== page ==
He goes on to describe how to make the ‘marigold’* tint of chrome ocher ‘by mixing 17 parts J. L. C. E. S. ocher, 3 parts medium chrome yellow, 1 part Venetian red, 12 parts whiting, 50 parts floated barytes, and 17 parts raw linseed oil, for each 100 parts of medium soft paste.’ (Uebele, 244)
* Marigold is a yellow-orange color named after the flower of the same name.
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Roman ocher is listed in artists’ colormen catalogs of the mid-nineteenth century. It is described as a sort of ‘marigold tint’ that Uebele says is made of dark French ocher, J.F.L.E.S., 65 parts by weight and two parts by weight of bright Italian burnt sienna mixed with 32 parts of poppyseed or walnut oil (Uebele, 254). A later reference provides the formula: 23 parts French yellow ocher and one part each of burnt sienna and burnt umber (Hiscox, 557).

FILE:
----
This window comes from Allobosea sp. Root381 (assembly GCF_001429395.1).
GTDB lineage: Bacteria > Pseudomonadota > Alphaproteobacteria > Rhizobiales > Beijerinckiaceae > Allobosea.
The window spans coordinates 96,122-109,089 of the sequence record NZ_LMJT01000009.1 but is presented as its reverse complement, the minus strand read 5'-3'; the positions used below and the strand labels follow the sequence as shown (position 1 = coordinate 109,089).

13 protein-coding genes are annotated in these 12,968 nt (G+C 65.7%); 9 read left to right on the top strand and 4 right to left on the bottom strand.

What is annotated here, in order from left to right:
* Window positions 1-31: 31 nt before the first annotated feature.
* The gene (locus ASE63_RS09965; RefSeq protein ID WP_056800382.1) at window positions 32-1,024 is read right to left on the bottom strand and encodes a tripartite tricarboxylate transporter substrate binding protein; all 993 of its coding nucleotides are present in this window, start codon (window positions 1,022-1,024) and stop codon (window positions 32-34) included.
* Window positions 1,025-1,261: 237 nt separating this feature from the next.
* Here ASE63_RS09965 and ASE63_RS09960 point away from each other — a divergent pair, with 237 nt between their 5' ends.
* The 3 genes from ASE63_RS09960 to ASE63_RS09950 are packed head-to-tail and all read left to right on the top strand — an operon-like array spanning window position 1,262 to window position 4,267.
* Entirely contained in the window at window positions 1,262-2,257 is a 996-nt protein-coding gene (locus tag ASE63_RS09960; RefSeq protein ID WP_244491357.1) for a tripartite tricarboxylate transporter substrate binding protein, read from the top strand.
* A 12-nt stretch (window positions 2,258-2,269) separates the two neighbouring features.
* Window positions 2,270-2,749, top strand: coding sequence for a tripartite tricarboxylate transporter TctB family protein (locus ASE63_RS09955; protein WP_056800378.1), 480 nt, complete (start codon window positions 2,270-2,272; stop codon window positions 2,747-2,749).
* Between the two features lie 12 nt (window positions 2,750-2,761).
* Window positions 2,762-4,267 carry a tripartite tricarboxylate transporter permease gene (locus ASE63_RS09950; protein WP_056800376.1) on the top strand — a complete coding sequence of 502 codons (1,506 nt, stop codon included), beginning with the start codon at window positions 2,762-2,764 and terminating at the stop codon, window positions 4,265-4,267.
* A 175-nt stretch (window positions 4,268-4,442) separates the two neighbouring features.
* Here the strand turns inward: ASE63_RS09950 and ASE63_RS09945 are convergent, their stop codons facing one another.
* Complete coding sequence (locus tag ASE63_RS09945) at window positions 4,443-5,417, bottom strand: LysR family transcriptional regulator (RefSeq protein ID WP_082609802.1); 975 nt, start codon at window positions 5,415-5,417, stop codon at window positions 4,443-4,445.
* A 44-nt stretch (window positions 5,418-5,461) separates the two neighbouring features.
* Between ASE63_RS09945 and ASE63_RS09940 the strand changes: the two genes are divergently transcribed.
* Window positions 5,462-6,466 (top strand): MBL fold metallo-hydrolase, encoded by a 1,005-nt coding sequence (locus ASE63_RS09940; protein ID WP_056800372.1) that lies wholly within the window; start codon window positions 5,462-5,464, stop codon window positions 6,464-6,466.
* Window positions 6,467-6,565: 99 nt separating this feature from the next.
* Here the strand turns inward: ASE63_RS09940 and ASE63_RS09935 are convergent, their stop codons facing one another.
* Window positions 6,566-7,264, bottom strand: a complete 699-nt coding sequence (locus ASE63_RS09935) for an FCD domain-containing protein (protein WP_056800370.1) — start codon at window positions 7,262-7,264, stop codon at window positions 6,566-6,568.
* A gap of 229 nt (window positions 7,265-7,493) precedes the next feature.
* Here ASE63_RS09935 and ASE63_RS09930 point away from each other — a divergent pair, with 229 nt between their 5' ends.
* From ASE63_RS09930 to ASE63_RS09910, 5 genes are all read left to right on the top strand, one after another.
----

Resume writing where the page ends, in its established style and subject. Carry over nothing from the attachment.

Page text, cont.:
The origin of this name is from the ocher found near Oxford. Church provides an analysis of a sample of yellow ocher from the pit on Shotover Hill near Oxford as the following percentages:
The varying hues of different yellow ochers depend mainly upon two composition differences. One of these is the amount of clay (alumina silicate) or silica present, which lightens the color, and the other is the amount of ferric oxide, which gives them a warmer hue (Church, 123). It is uncertain when the deposit was exhausted, but the name was afterward applied to dark French ocher, J.F.L.E.S., or ocher deposits from England and Germany that were ‘free of grit and of rich, deep yellow color’ (Uebele, 254)